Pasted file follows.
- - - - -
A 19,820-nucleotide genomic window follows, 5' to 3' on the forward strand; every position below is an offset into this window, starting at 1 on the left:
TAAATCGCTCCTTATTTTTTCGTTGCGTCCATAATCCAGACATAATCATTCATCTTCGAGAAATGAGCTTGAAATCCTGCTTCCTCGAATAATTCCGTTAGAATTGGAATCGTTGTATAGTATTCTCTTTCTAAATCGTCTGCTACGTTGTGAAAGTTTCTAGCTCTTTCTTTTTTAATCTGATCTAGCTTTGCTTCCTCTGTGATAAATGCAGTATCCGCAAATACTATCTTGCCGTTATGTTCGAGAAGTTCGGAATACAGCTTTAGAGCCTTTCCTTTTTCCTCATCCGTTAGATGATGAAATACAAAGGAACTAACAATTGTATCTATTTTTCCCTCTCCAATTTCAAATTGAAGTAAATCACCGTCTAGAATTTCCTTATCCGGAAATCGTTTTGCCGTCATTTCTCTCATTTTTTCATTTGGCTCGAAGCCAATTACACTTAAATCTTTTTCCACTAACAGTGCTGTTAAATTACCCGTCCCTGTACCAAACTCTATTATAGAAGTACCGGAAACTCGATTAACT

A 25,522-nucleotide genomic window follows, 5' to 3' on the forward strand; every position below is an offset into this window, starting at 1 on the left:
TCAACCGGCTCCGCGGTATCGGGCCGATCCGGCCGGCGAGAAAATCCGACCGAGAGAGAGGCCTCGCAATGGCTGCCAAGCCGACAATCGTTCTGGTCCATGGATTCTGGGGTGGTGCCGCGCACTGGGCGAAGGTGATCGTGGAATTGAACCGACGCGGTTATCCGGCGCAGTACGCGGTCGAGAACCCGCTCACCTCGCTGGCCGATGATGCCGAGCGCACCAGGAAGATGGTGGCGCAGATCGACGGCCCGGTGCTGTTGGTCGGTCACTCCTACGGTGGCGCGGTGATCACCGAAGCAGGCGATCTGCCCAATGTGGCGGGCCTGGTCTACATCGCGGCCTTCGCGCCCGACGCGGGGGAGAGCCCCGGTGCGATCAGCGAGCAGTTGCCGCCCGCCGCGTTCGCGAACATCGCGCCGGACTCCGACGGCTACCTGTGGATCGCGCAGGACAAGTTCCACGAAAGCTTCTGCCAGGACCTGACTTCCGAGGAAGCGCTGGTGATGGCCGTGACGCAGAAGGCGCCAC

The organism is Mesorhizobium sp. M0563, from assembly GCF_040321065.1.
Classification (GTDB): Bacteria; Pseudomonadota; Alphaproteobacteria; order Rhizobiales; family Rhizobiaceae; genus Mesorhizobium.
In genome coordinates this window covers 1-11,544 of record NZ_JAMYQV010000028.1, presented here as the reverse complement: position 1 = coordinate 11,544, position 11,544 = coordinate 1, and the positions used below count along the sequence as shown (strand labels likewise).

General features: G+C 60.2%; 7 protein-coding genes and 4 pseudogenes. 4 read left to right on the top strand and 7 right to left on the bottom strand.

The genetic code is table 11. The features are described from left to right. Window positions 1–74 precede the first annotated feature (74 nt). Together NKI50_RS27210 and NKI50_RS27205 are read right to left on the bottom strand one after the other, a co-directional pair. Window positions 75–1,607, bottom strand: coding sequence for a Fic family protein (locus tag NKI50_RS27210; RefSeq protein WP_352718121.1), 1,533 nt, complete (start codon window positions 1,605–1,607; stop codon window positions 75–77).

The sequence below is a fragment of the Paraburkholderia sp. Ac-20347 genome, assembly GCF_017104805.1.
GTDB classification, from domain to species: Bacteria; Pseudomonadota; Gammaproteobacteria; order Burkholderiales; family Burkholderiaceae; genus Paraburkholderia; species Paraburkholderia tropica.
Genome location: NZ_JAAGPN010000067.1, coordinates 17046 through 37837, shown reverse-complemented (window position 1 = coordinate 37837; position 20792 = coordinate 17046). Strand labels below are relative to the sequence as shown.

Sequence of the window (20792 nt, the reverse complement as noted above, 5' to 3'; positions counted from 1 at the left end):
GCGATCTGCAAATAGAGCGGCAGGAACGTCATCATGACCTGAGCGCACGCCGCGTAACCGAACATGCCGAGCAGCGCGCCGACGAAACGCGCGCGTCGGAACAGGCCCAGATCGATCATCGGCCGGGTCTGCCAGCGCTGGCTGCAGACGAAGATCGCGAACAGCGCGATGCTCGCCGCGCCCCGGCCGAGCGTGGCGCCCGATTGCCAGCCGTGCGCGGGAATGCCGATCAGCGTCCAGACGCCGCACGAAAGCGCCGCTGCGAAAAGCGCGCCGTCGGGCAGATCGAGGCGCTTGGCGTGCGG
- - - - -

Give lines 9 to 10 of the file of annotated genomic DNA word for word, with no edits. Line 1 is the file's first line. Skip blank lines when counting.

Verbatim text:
The genetic code is table 11. The features are described from left to right. Window positions 1–74 precede the first annotated feature (74 nt). Together NKI50_RS27210 and NKI50_RS27205 are read right to left on the bottom strand one after the other, a co-directional pair. Window positions 75–1,607, bottom strand: coding sequence for a Fic family protein (locus tag NKI50_RS27210; RefSeq protein WP_352718121.1), 1,533 nt, complete (start codon window positions 1,605–1,607; stop codon window positions 75–77).

The sequence below is a fragment of the Paraburkholderia sp. Ac-20347 genome, assembly GCF_017104805.1.